When people hear the words “interfaith dialogue,” they often have thoughts of singing “kumbaya” around a campfire and fluffy conversations with people you don’t even agree with. But in reality, it is so much more.
With Islamophobia casting its ever-luring shadow into almost every part of Muslim lives today, interfaith understanding could not be more important. It presents the opportunity for Muslims, and other religions, to participate in a broader and deeper way of thinking, to challenge social stigmas of learning basics of our neighbors, and the chance to say no to the same ignorance that is at the root of all discrimination, including the discrimination against Muslims.
In the Qur’an, 49:13, we are told to “know one another.” In order to know a person, one must first look past stereotypes, gossip, and first impressions. To know a person, you must have a conversation, ask questions, and attempt to truly understand from a standpoint of care and neighborly love rather than judgement and condemnation. After all, don’t we ask the same of non-Muslims when they look at us and Islam?
When people hear the words “interfaith dialogue,” they often have thoughts of singing “kumbaya” around a campfire and fluffy conversations with people you don’t even agree with. tweet
As young Muslims growing up and flourishing in this complex and diverse world, we must take the stand to further interfaith understanding if we have any hope of being understood in return.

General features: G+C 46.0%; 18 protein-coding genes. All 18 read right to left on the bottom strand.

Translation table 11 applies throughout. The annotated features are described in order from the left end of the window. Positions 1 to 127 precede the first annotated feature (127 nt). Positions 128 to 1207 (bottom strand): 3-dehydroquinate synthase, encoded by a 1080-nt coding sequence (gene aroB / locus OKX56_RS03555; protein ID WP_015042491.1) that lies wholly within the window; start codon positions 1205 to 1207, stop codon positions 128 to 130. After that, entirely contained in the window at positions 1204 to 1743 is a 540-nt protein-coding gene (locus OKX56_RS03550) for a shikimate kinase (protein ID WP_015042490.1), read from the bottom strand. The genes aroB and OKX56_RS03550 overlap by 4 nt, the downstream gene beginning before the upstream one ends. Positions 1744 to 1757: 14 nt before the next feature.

So, reach out to your Jewish neighbor and have a peaceful conversation about something basic to Judaism, like Shabbat. Pull aside your Hindu friend and ask about those colorful and beautiful holidays, such as Holi or Diwali. And visit your Christian friend’s church and take the opportunity to see what she finds beautiful in her religion.
For every person you take the time to learn from for knowledge and understanding’s sake, you also have the opportunity to debunk Islamophobic jargon and gain a friend.
It is too easy in this world to bitterly look at those who are different and merely whisper, kafir (non-believer), under your breath and walk away.
Young ummah, I challenge you all — myself included — to look at our neighbors with love and understanding in hopes of forming an educated and peaceful future.